Traditional wellness programs have focused primarily on improving biometric markers among participants. While it is undeniable that our industry has done great work to improve health, this approach has yielded low program participation, questionable long-term gains and can be costly to implement. Fortunately, health promotion programs have begun to evolve toward a more holistic approach.
A New Model for Building Supportive Cultures
When building a supportive culture within your workplace, what element should be embedded into every aspect of the organization? Wellness.
In order to create a markable impact on our employees, we have to move people from surviving to thriving. How do we get people to thrive in their health goals? Moving beyond broccoli and sweat, there are other components of health and well-being. An acronym, created by Vic Stretcher from the University of Michigan, called SPACE represents the five elements for living a healthy life. SPACE is a way to build energy and willpower within individuals.
Are you sleeping well? We spend so much time plugged in to our late night emails, social media, and other device application that it’s effecting our sleep patterns in a major way. The reality is, we really haven’t unplugged ourselves when we lay down to sleep. So what can we do to start thinking differently about sleep?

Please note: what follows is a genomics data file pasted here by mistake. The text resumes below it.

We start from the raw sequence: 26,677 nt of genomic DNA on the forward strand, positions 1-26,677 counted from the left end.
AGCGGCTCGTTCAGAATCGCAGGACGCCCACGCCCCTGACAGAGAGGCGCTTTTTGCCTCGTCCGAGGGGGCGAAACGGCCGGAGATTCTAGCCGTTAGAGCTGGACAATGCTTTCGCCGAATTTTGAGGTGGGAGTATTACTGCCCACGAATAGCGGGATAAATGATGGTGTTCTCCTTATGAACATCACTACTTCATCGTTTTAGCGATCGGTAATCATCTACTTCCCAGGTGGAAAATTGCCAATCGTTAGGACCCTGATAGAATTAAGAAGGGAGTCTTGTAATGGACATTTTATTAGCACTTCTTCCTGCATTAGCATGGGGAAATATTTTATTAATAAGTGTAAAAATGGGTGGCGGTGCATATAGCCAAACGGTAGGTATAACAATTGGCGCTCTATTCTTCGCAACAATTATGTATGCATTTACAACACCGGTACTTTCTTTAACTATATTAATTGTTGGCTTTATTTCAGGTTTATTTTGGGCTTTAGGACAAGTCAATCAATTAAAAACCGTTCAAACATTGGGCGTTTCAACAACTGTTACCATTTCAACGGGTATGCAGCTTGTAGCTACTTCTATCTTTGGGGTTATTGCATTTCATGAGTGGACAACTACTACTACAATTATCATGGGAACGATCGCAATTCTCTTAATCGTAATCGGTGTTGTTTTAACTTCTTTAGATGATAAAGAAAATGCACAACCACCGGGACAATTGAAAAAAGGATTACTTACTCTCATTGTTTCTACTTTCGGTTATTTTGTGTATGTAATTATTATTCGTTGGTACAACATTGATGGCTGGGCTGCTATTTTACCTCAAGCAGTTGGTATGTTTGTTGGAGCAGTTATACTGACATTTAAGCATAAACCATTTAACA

- Place your devices in another room before you go to bed
- Create awareness about your surroundings
- Turn off your cell phone, tablets, TVs, computers at night
Ultimately a happy, healthy life begins with a good night’s sleep. Sleep should be a primary focus for you as an individual, but also make sure you are looking at your organization and educating your employees on the strategies for good sleep.
There is some interesting and fascinating research about the importance of presence. Presence is known by many names. Such as mindfulness, which has to do with meditation, gratitude moments, and spacial awareness. Meditation can have an impact on our telomere length, which is a component of our DNA. Your mind shouldn’t be full. Presence can be a really powerful way to reshape and restart your mindset.
- Try pausing before you eat to take in the smells, visuals and even sounds of your food
- Before a big meeting, take a moment to close your eyes and breathe deeply for several seconds
- Before bed, take a moment to sit at the edge of your bed and give thanks for your accomplishments of the day
How are you helping your employees be more present in their jobs? Are you looking at stress management? Or strategies for coping? Many of these tactics are all about being more present. In relationships, at your job, when you’re eating food; it can be very tempting and fairly easy to operate on autopilot.
The idea here is that we have to build more activity into our work day. This is not a suggestion of encouraging your employees to all start running marathons. Being healthy really is about movement. We’ve got to get people moving more throughout the day. Here are some simple ways to get started.
- Take a lap around the office or your building
- Get up and stretch every 1-2 hours
- Explore treadmill walking stations and stand-up desks